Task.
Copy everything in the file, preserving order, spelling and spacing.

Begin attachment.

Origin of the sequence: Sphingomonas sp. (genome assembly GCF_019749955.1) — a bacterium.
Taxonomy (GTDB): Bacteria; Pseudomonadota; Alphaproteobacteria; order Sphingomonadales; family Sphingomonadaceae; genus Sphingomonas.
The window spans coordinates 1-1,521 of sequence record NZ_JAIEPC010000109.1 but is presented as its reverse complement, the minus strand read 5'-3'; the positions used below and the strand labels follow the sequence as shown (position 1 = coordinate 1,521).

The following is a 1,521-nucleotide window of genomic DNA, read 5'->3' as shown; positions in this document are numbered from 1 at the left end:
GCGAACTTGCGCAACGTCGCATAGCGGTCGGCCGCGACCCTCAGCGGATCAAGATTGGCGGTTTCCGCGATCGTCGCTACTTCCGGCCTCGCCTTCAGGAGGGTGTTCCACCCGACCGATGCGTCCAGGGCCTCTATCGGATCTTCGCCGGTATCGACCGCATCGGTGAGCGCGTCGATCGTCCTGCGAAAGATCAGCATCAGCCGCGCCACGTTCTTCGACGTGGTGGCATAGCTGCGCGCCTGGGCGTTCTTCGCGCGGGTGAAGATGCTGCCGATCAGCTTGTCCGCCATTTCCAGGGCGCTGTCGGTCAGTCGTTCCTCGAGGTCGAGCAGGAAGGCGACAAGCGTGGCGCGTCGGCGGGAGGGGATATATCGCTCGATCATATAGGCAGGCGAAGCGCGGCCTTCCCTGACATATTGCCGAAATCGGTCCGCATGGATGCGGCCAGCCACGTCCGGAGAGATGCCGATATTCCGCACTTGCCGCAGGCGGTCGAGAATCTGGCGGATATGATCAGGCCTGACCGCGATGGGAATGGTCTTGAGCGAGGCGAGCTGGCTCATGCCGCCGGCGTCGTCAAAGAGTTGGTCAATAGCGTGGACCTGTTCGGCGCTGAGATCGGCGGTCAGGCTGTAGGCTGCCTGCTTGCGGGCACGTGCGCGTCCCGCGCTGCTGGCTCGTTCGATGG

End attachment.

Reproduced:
Origin of the sequence: Sphingomonas sp. (genome assembly GCF_019749955.1) — a bacterium.
Taxonomy (GTDB): Bacteria; Pseudomonadota; Alphaproteobacteria; order Sphingomonadales; family Sphingomonadaceae; genus Sphingomonas.
The window spans coordinates 1-1,521 of sequence record NZ_JAIEPC010000109.1 but is presented as its reverse complement, the minus strand read 5'-3'; the positions used below and the strand labels follow the sequence as shown (position 1 = coordinate 1,521).

The following is a 1,521-nucleotide window of genomic DNA, read 5'->3' as shown; positions in this document are numbered from 1 at the left end:
GCGAACTTGCGCAACGTCGCATAGCGGTCGGCCGCGACCCTCAGCGGATCAAGATTGGCGGTTTCCGCGATCGTCGCTACTTCCGGCCTCGCCTTCAGGAGGGTGTTCCACCCGACCGATGCGTCCAGGGCCTCTATCGGATCTTCGCCGGTATCGACCGCATCGGTGAGCGCGTCGATCGTCCTGCGAAAGATCAGCATCAGCCGCGCCACGTTCTTCGACGTGGTGGCATAGCTGCGCGCCTGGGCGTTCTTCGCGCGGGTGAAGATGCTGCCGATCAGCTTGTCCGCCATTTCCAGGGCGCTGTCGGTCAGTCGTTCCTCGAGGTCGAGCAGGAAGGCGACAAGCGTGGCGCGTCGGCGGGAGGGGATATATCGCTCGATCATATAGGCAGGCGAAGCGCGGCCTTCCCTGACATATTGCCGAAATCGGTCCGCATGGATGCGGCCAGCCACGTCCGGAGAGATGCCGATATTCCGCACTTGCCGCAGGCGGTCGAGAATCTGGCGGATATGATCAGGCCTGACCGCGATGGGAATGGTCTTGAGCGAGGCGAGCTGGCTCATGCCGCCGGCGTCGTCAAAGAGTTGGTCAATAGCGTGGACCTGTTCGGCGCTGAGATCGGCGGTCAGGCTGTAGGCTGCCTGCTTGCGGGCACGTGCGCGTCCCGCGCTGCTGGCTCGTTCGATGG